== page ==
Total and Permanent Disability

Total and Permanent Disability covers you if you cannot go back to work after an injury or if you are permanently or totally disabled. As with all insurances mentioned, there are intricacies involved that need professional input.

A lot of advisers recommend Trauma Insurance Cover instead at this point. On face value, this type of insurance can be sold to you as a good idea. It’s also the most expensive cover and can become very costly as time goes on. In my way of thinking, trauma insurance is a nice to have not a need to have.

If you have the first three in place, with adequate cover in each, you’ll make it through an event with your plan intact. Insurance isn’t designed to be “one power ball, and I’m out of here.”

Finally: Trauma or Critical Illness Insurance

Trauma or Critical Illness Insurance provides you with a lump sum payment in the event you suffer a serious medical condition. Most insurers will cover up to 50 different conditions including but not limited to:

  • Heart attack
  • Cancer
  • Stroke
  • Alzheimer’s disease
  • Blindness
  • Major head trauma

I quite often see many clients with very high levels of cover in this area even forgoing the others to afford this one. Eventually, people catch on to the amount of money they’ve wasted and drop this cover around 45 years of age. But this is actually when many claimable events (that are now not covered) occur—just a few years after they drop the cover.

Just The Right Amount

We believe cover should be adequate, effective and affordable for the long-term. At Your Wealth Matters, we usually calculate a sufficient Financial Safety Net as the total amount of coverage you need for around 12 – 18 months of owner-occupied mortgage repayments/rent, as well as out-of-pocket medical expenses. Of course, we tailor each plan to your specific requirements, but this is roughly how we calculate adequate coverage. In the end, this is usually a lot less than some advisers try to sell you.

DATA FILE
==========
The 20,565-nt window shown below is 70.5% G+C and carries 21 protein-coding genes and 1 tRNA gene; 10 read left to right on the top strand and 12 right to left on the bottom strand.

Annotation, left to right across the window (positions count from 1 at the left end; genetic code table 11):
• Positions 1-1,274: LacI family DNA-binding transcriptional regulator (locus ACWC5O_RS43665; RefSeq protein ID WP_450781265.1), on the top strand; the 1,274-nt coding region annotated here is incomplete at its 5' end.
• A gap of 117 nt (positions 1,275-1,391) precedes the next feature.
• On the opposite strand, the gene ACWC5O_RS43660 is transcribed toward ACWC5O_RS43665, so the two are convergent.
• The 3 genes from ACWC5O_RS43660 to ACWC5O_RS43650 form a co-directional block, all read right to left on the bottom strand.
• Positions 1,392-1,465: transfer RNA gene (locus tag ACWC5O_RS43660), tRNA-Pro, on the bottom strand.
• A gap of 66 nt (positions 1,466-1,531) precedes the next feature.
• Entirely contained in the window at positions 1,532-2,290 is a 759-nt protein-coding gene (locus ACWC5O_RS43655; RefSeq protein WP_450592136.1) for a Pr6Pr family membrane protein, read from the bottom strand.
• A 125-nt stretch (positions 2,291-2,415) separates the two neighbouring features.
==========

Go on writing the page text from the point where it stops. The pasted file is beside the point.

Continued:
The key is to clearly understand what you need, how you are covered and why you need each type of insurance. If you are not clear on these three elements when an advisor is trying to sell you insurance coverage, walk away.

Understanding what you need and how much isn’t a guessing game.

If you have too much cover, you jeopardize your ability to pay your future self the maximum amounts and lengthen your journey to Financial Freedom . If you have too little cover, you can lose everything during an emergency or unexpected life event, just not immediately.

Stay safe over the new year, and I look forward to seeing everyone get closer to Financial Freedom in 2017. If you need help, we’re always available at

Julian Musgrave

* This calculation is based on Australia, and may differ slightly where you are, but the principle is solid.

This is a sponsored post by Julian Musgrave. The views expressed in this article are their own. To learn more about Julian, visit our Specialist Panel.

image credit: Bigstock/CebotariN